You Never See A Dead Cat Under A Tree

There is an idea floating around in the political spheres right now that explains why constituents will vote contrary to their best interests.  It's not a new idea by any stretch of the imagination, its root being something that theologists and artists of all walks have known since before written history.  The idea, however, is unique in the sense that it is currently being packaged for politics.  It  goes something like this: a logical point alone is insufficient; one that also allows the possibility for an emotional connection will win every time.  It's something the pundits practice in their daily, caffeine-induced frenzies and advice that Hillary Clinton rejected early in her campaign from a man by the name of Lakoff --the very man who put this idea into shrink wrap for sale on the political market.   

Not very smart to downplay the human heart in favor of the brain.  The heart wins every time.  I'm quite confident on that point.

The thing that is most incredible about the heart is its capacity for empathy and its willingness to see possibilities where the brain would weigh in favor of prudence.  It's the kind of heart that I wasn't expecting when I posted an ad to Craigslist explaining the situation on my block these last four days.

On friday one of the feral cats climbed up the tree in my front yard.  And when I say climbed, I mean took up the sport of climbing like a pointy-eared Petrach and went for the top of the tree some 60 feet above the asphalt.  Nobody knows why he went up there, nobody knows if anyone owns the cat (all signs point to no), and nobody knows how he's coming down.

One thing is for certain, though: he's not coming down on his own accord.  

He's let the entire block know this with his sad siren song, cat wailing that drags on for minutes at a time before he slumps his head back on the branch where he has made his stand.  My inbox fills up with people responding to the Craigslist ad.  Everyone has an idea.  Someone has tipped off the local media and the Denver Post shows up in the late afternoon.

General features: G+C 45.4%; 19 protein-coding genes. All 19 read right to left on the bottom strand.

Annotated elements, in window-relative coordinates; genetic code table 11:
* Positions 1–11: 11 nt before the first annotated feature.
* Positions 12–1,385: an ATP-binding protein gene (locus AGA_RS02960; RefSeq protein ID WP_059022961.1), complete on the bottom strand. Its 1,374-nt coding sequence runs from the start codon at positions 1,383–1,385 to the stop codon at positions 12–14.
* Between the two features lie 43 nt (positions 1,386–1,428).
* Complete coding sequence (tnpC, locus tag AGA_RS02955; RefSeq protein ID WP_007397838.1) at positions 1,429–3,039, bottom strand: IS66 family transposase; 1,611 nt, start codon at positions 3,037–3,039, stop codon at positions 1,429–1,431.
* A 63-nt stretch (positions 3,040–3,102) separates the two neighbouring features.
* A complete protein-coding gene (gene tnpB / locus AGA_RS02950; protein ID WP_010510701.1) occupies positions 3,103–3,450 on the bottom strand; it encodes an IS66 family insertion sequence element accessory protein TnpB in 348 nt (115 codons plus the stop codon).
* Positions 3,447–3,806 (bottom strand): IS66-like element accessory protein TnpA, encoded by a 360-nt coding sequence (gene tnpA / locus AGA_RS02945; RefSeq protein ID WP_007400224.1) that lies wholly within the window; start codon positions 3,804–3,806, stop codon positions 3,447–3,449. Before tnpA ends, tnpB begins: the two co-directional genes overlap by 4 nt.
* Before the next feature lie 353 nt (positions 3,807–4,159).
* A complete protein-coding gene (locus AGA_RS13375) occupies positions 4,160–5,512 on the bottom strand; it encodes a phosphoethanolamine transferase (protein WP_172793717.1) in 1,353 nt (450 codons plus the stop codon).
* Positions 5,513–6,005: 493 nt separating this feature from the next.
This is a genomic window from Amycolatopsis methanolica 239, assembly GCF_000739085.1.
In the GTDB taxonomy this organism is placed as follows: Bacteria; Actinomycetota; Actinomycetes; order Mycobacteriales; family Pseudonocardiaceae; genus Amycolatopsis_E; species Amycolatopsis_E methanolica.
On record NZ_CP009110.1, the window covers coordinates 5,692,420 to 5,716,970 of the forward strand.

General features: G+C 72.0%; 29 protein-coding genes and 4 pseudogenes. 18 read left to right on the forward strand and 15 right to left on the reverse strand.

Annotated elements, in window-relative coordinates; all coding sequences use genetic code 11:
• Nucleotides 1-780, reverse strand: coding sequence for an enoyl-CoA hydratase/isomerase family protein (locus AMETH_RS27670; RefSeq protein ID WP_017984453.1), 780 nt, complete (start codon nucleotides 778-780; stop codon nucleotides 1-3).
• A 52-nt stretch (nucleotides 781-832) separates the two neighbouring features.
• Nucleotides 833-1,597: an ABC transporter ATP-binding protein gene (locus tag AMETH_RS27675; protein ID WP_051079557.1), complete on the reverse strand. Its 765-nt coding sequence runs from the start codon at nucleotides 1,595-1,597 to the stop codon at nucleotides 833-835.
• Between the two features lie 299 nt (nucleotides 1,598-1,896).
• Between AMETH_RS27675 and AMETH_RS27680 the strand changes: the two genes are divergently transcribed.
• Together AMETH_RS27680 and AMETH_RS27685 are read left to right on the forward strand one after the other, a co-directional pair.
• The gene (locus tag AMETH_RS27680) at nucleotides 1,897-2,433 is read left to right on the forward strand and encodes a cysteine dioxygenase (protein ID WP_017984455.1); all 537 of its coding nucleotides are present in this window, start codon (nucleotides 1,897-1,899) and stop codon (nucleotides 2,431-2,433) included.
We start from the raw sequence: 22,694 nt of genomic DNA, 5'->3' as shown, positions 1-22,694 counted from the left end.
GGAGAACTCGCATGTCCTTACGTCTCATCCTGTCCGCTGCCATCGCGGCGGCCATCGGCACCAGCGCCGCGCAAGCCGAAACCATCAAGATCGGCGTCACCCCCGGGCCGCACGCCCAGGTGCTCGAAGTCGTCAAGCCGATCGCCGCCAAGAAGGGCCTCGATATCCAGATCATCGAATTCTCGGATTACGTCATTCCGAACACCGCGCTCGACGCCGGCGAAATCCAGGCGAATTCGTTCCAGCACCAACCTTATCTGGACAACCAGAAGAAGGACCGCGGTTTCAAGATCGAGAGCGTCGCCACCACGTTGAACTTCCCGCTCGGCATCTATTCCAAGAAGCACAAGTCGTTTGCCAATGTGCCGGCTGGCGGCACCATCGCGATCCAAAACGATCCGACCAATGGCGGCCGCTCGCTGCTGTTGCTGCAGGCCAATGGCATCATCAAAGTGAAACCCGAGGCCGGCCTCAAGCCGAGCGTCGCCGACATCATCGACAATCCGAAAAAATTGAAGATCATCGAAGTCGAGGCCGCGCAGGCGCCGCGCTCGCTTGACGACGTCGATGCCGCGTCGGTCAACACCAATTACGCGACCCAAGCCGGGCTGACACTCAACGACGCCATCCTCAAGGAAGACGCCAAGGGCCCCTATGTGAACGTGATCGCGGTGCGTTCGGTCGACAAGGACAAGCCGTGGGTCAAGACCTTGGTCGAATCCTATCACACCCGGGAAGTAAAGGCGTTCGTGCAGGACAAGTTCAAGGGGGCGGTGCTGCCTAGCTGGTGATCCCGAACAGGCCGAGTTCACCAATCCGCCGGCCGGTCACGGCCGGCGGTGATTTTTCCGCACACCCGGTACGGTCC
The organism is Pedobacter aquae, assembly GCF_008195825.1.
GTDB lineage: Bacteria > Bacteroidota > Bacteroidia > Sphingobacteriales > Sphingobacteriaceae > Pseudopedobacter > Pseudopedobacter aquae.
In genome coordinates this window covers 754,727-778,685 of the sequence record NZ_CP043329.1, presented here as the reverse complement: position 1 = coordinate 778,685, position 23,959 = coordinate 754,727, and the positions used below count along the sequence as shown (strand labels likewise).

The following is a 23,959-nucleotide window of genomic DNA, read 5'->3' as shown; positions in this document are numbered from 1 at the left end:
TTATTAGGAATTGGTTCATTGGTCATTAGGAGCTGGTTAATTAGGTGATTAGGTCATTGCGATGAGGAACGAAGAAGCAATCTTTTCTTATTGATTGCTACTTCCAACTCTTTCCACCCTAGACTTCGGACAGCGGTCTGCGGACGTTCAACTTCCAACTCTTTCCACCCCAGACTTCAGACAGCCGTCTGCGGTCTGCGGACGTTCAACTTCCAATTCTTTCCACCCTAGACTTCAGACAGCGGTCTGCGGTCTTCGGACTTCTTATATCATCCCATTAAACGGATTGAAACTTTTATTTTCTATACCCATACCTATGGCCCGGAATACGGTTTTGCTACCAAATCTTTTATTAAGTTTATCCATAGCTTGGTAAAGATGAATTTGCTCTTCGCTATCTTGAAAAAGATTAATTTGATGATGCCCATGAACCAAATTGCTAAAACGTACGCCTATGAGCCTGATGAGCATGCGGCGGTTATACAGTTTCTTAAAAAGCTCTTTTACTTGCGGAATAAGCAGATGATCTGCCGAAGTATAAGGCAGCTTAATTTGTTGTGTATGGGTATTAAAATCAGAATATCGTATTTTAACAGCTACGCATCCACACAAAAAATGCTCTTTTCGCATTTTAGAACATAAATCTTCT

Bob, a man who dismisses the Denver Post photographers by curtly explaining that the media is too opinionated and that he doesn't read the paper anymore for that reason, suggests openly that we could shoot the cat out of the tree.  The photographer running the HD camera stops recording Bob's tirade.  But the thing about the cat wailing for four days is that, secretly, it has obviously reached him on some level.  The photographers move on to interview other neighbors and Bob surreptitiously slides across the street, pounding on my door.  I step onto the porch and he produces a can of mustard packed sardines.  It's all he has to offer the cat, he explains.  

The cameras have brought everyone out.  Jesus, the garbage collector who called the fire department about the cat on friday, leaves his house, taking the corner real slow to have a peek back at the tree.  The fire department, it turns out, has no time for these kind of childish games.  Put a can of food at the bottom of the tree, the dispatcher tells him.  The cat will come down.

That would stand to reason.